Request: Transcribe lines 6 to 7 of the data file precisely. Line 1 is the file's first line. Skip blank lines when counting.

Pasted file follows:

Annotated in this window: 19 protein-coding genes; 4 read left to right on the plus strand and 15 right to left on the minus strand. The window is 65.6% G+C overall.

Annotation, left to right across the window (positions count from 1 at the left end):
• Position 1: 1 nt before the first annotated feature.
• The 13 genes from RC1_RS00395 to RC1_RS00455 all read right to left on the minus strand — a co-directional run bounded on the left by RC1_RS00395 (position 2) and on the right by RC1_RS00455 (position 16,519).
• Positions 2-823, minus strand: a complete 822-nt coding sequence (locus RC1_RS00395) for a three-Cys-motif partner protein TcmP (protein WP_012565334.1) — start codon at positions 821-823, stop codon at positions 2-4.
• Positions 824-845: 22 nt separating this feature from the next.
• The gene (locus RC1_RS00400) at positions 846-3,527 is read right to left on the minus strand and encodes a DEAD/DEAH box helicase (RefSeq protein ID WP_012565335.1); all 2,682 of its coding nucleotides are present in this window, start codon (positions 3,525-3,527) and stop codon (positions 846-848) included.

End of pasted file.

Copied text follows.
• Positions 824-845: 22 nt separating this feature from the next.
• The gene (locus RC1_RS00400) at positions 846-3,527 is read right to left on the minus strand and encodes a DEAD/DEAH box helicase (RefSeq protein ID WP_012565335.1); all 2,682 of its coding nucleotides are present in this window, start codon (positions 3,525-3,527) and stop codon (positions 846-848) included.